This trail offers incredible views of the city. Opening hours vary with season (visit site for more information) http://www.belfastcity.gov.uk/leisure/parks-openspaces/Park-6622.aspxShow more
#3 - Glenariff Scenic Trail Circular Walk
Glenariff Forest
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Length: 5.5 mi • Est. 2 h 53 m
Spectacular views of Glenariife and environs. Lots of waterfalls. Trails are well maintained. Some steep bits at the start.Show more
#4 - Carrick-a-Rede Rope Bridge
Causeway Coast Area of Outstanding Natural Beauty
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Length: 1.6 mi • Est. 54 m
An exhilarating coastal path and rope bridge experience from the cliffs to the rocky island, with stunning views of Rathlin and the Scottish Isles, as well as a noisy seabird colony. Please note that National Trust entrance pricing applies for this walk. From the car park, the route to the rope bridge passes by an information hut (where a small pedestrian charge is levied) keep good care of your ticket, as you will need this as proof to cross the rope bridge. Along the coastal path to the bridge, you will notice flower-rich meadow grasslands on the cliff slopes and occasional grazing cattle. All along the coastal path, the views of Rathlin Island and the Scottish Isles are breathtaking the Mull of Kintyre is the closest part of Scotland and most visible, just beyond Rathlin. And immediately below the path, in crystal clear sea water there is often a good chance of spotting porpoises or dolphins (even a basking shark in summer is a possibility). As you start the steep descent to the island and rope bridge, the noisy seabird colony will become more and more audible by the step. Guillemots, razorbills, kittiwakes and fulmars are the main breeding bird species (bird guidebooks and binoculars are available for hire). You will know you are nearing the bridge, as there is usually a line of patient tourists waiting to crosssome nervously. Occasionally, if wind speed records exceed the recommended safety limits, the bridge has to be closed, and with a 30 metre chasm to cross the site wardens have the final say! Having negotiated the rope bridge safely, the island can be explored via marked paths (visitors are reminded to observe the signs and take responsibility for their own actions). On fully exploring the island those nervous visitors have to once again build up their confidence for the return leg. Again waiting times are usually in place to cross back over. The return to the car park is by way of the same route or a short circular detour which links back to the main path.Show more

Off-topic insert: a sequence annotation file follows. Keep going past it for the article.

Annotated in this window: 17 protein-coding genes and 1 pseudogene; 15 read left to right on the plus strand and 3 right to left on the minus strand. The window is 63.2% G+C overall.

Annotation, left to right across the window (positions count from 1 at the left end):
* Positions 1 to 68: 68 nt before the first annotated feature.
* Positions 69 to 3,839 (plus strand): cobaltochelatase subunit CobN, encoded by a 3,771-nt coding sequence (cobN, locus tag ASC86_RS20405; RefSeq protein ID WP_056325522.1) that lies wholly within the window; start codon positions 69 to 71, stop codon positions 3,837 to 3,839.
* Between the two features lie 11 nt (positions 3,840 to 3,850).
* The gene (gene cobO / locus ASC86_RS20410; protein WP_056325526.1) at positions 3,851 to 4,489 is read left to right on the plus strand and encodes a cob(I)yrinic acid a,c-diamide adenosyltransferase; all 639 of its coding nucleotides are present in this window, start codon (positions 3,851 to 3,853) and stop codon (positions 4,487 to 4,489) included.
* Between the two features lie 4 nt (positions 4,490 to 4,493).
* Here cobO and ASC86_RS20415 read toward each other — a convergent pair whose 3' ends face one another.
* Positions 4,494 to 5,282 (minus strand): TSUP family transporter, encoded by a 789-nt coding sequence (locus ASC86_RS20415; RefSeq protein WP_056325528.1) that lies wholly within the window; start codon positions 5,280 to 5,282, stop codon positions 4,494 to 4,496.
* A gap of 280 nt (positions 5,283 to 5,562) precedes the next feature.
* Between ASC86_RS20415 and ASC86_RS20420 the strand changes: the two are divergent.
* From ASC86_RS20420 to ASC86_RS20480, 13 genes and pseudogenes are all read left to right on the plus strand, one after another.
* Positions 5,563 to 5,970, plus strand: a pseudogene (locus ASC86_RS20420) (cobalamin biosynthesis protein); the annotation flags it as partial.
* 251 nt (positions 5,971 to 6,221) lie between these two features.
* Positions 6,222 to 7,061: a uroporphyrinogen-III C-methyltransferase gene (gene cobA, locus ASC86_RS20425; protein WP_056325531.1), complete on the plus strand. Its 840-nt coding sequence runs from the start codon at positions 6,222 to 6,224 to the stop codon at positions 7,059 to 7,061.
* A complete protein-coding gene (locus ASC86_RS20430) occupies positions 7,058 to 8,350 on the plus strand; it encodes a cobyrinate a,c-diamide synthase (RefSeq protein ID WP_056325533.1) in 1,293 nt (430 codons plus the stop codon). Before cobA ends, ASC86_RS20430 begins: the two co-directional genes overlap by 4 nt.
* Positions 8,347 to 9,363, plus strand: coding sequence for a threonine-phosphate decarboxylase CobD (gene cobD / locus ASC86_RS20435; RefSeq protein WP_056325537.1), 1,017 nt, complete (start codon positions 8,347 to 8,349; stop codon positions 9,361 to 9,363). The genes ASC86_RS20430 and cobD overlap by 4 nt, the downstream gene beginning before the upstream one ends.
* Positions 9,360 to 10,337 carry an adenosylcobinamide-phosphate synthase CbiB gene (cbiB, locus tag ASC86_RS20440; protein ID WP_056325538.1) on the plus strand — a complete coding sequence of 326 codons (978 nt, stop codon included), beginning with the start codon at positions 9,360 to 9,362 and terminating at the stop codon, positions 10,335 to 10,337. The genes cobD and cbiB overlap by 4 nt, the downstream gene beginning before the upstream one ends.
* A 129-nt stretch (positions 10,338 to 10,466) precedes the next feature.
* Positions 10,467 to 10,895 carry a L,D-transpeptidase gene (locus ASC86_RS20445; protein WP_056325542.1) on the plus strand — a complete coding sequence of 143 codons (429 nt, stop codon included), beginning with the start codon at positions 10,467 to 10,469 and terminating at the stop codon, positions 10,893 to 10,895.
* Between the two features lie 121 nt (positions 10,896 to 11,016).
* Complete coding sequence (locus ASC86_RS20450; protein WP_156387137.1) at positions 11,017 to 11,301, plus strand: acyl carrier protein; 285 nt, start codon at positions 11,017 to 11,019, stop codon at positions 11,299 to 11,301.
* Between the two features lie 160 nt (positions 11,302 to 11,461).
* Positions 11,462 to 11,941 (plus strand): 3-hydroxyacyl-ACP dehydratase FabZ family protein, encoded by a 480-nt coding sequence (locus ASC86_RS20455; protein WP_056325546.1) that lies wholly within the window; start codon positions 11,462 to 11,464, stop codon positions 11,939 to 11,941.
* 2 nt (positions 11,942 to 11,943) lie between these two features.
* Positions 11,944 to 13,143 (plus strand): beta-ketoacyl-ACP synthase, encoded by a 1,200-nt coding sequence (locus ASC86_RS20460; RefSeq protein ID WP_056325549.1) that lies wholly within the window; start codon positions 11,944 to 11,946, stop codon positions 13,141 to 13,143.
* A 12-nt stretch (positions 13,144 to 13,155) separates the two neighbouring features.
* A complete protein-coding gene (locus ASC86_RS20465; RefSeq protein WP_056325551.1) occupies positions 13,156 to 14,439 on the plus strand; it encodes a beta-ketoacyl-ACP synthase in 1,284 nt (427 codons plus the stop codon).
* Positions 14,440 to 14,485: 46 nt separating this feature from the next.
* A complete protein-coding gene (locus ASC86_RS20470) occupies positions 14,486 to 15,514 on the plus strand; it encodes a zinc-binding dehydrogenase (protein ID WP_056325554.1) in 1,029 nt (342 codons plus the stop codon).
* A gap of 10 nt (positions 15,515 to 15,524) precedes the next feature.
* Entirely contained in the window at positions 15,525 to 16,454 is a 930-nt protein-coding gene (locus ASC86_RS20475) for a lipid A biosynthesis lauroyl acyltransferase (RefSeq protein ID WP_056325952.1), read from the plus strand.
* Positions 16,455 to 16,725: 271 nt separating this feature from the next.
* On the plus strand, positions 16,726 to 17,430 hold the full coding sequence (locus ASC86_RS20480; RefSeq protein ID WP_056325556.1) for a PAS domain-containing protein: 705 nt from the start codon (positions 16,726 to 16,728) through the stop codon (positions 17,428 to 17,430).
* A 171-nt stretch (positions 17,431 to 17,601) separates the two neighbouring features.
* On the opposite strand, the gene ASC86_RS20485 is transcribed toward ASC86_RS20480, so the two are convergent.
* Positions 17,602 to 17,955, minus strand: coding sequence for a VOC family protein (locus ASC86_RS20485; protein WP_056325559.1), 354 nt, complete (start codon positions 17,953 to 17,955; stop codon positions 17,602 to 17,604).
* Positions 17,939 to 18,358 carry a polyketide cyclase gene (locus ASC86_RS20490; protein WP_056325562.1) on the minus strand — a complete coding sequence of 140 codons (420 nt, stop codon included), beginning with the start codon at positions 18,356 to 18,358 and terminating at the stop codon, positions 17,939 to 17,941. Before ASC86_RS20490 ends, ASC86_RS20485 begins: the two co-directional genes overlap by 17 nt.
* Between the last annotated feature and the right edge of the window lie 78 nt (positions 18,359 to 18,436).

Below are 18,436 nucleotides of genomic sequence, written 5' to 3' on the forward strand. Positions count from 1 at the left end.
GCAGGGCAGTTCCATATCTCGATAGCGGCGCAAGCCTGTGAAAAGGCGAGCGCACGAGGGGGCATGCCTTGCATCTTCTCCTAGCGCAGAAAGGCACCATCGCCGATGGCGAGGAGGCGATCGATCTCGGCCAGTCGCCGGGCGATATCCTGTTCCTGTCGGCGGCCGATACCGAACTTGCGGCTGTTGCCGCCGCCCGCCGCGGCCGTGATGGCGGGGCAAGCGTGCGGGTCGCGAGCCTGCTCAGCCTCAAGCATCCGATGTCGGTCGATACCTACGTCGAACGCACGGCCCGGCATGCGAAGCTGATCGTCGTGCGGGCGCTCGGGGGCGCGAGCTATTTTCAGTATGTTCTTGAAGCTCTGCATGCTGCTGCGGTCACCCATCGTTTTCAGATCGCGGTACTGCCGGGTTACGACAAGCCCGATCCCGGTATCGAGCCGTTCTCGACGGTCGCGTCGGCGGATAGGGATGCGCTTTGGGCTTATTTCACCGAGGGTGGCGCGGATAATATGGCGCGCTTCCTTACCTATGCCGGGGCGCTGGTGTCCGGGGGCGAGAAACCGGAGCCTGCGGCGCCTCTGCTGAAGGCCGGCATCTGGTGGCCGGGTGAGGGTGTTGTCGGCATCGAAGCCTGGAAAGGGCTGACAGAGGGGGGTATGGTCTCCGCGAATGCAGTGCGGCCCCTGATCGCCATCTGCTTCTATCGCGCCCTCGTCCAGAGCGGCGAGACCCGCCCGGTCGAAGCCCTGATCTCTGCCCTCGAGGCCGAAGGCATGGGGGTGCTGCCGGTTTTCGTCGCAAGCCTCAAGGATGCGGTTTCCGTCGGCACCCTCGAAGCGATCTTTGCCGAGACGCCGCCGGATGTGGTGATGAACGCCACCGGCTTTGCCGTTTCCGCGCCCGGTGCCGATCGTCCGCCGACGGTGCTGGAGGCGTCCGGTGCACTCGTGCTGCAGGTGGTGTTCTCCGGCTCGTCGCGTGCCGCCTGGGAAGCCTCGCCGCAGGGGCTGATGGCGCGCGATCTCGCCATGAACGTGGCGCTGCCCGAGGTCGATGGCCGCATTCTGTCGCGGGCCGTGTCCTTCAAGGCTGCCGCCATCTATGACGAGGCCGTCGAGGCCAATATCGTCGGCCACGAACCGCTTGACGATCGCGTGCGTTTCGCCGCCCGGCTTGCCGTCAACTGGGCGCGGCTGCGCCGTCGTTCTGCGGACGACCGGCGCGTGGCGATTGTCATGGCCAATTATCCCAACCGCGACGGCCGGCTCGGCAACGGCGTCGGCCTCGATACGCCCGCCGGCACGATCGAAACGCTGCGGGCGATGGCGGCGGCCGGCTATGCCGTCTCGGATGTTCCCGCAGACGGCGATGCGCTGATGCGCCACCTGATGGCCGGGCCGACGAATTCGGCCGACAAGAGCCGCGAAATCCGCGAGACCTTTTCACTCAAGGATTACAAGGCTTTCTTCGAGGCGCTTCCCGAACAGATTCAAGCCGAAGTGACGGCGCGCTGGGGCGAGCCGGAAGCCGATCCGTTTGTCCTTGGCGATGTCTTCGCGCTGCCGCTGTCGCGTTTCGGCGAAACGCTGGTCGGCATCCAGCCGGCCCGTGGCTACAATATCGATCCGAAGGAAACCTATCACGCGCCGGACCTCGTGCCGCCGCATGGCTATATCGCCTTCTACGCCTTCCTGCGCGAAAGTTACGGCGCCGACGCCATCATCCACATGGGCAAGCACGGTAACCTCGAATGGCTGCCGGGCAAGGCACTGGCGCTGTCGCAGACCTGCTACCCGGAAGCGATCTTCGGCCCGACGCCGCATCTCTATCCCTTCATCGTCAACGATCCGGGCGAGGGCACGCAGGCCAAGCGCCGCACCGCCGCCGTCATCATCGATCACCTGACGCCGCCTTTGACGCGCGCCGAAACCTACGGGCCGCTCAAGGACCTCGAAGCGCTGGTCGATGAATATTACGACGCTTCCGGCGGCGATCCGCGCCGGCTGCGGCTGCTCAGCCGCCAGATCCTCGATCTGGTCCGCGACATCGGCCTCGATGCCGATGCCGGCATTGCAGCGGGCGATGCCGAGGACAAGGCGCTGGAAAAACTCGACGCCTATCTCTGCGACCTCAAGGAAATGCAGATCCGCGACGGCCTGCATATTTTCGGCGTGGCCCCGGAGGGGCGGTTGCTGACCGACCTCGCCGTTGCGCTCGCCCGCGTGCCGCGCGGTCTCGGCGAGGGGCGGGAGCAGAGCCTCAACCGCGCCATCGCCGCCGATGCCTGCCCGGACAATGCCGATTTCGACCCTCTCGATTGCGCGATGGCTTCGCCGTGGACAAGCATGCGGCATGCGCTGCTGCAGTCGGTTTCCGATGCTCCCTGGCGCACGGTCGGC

#5 - Divis via Ridge Trail Loop
Belfast, Antrim, Northern Ireland
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Length: 6.2 mi • Est. 3 h 18 m
#6 - Cregagh Glen and Lisnabreeny Trail
Belfast, Antrim, Northern Ireland
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Length: 2.8 mi • Est. 1 h 27 m
This path has several side paths along it that follow the Glen River to the waterfall. The walk is through a forested glen that blooms with bluebells in the spring and eventually comes to Lisnabreeny House. Beyond the house, there is a field and more wooded area to explore. Show more
#7 - Giants Causeway Coastal Way
Causeway Coast Area of Outstanding Natural Beauty
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Length: 10.8 mi • Est. 6 h 2 m
#8 - Glenariff Waterfall and Scenic Trail Circular Walk
Glenariff Forest
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Length: 1.9 mi • Est. 1 h 3 m
#9 - Giant's Ring Circular Walk
Belfast, Antrim, Northern Ireland
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Length: 2.2 mi • Est. 1 h 2 m
#10 - Fair Head
Antrim Coast and Glens Area of Outstanding Natural Beauty
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Length: 3.4 mi • Est. 1 h 46 m